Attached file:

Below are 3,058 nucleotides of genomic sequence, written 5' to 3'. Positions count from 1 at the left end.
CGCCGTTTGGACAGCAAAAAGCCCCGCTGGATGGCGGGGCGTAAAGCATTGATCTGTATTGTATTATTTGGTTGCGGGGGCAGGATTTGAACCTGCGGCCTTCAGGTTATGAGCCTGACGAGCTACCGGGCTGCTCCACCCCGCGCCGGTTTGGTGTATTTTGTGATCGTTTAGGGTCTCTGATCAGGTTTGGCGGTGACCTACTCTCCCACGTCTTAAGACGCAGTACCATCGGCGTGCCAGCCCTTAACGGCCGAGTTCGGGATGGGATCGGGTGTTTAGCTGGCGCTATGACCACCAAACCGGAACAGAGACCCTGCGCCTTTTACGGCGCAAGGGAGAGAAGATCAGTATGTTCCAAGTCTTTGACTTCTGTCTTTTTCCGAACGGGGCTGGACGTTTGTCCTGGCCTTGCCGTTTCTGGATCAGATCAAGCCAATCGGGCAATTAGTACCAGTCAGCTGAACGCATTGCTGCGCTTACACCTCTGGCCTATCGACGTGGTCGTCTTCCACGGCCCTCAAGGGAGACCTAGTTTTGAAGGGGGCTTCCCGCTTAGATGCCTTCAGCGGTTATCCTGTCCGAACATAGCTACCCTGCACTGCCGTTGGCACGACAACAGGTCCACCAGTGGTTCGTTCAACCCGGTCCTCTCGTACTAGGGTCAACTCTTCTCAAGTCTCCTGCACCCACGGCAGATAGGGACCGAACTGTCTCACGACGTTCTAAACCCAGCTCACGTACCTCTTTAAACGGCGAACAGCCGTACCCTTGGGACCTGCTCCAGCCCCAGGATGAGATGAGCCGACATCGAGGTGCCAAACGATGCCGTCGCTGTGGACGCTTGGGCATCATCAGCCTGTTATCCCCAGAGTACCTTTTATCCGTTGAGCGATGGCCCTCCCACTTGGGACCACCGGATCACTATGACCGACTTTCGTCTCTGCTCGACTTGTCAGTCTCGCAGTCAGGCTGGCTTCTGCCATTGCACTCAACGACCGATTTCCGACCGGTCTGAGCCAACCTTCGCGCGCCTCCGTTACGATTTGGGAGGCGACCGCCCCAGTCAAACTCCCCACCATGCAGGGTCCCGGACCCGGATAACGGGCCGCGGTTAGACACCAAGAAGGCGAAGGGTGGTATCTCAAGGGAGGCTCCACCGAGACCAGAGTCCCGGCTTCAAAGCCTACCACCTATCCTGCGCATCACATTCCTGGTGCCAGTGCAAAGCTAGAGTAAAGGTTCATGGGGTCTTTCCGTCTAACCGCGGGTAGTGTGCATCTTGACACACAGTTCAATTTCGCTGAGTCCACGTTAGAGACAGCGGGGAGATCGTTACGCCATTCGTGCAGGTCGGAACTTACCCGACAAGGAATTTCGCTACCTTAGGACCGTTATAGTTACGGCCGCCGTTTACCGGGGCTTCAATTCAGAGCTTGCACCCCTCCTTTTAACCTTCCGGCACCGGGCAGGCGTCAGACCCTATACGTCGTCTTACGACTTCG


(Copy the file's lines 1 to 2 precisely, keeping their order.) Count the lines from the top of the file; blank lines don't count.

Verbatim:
Below are 3,058 nucleotides of genomic sequence, written 5' to 3'. Positions count from 1 at the left end.
CGCCGTTTGGACAGCAAAAAGCCCCGCTGGATGGCGGGGCGTAAAGCATTGATCTGTATTGTATTATTTGGTTGCGGGGGCAGGATTTGAACCTGCGGCCTTCAGGTTATGAGCCTGACGAGCTACCGGGCTGCTCCACCCCGCGCCGGTTTGGTGTATTTTGTGATCGTTTAGGGTCTCTGATCAGGTTTGGCGGTGACCTACTCTCCCACGTCTTAAGACGCAGTACCATCGGCGTGCCAGCCCTTAACGGCCGAGTTCGGGATGGGATCGGGTGTTTAGCTGGCGCTATGACCACCAAACCGGAACAGAGACCCTGCGCCTTTTACGGCGCAAGGGAGAGAAGATCAGTATGTTCCAAGTCTTTGACTTCTGTCTTTTTCCGAACGGGGCTGGACGTTTGTCCTGGCCTTGCCGTTTCTGGATCAGATCAAGCCAATCGGGCAATTAGTACCAGTCAGCTGAACGCATTGCTGCGCTTACACCTCTGGCCTATCGACGTGGTCGTCTTCCACGGCCCTCAAGGGAGACCTAGTTTTGAAGGGGGCTTCCCGCTTAGATGCCTTCAGCGGTTATCCTGTCCGAACATAGCTACCCTGCACTGCCGTTGGCACGACAACAGGTCCACCAGTGGTTCGTTCAACCCGGTCCTCTCGTACTAGGGTCAACTCTTCTCAAGTCTCCTGCACCCACGGCAGATAGGGACCGAACTGTCTCACGACGTTCTAAACCCAGCTCACGTACCTCTTTAAACGGCGAACAGCCGTACCCTTGGGACCTGCTCCAGCCCCAGGATGAGATGAGCCGACATCGAGGTGCCAAACGATGCCGTCGCTGTGGACGCTTGGGCATCATCAGCCTGTTATCCCCAGAGTACCTTTTATCCGTTGAGCGATGGCCCTCCCACTTGGGACCACCGGATCACTATGACCGACTTTCGTCTCTGCTCGACTTGTCAGTCTCGCAGTCAGGCTGGCTTCTGCCATTGCACTCAACGACCGATTTCCGACCGGTCTGAGCCAACCTTCGCGCGCCTCCGTTACGATTTGGGAGGCGACCGCCCCAGTCAAACTCCCCACCATGCAGGGTCCCGGACCCGGATAACGGGCCGCGGTTAGACACCAAGAAGGCGAAGGGTGGTATCTCAAGGGAGGCTCCACCGAGACCAGAGTCCCGGCTTCAAAGCCTACCACCTATCCTGCGCATCACATTCCTGGTGCCAGTGCAAAGCTAGAGTAAAGGTTCATGGGGTCTTTCCGTCTAACCGCGGGTAGTGTGCATCTTGACACACAGTTCAATTTCGCTGAGTCCACGTTAGAGACAGCGGGGAGATCGTTACGCCATTCGTGCAGGTCGGAACTTACCCGACAAGGAATTTCGCTACCTTAGGACCGTTATAGTTACGGCCGCCGTTTACCGGGGCTTCAATTCAGAGCTTGCACCCCTCCTTTTAACCTTCCGGCACCGGGCAGGCGTCAGACCCTATACGTCGTCTTACGACTTCG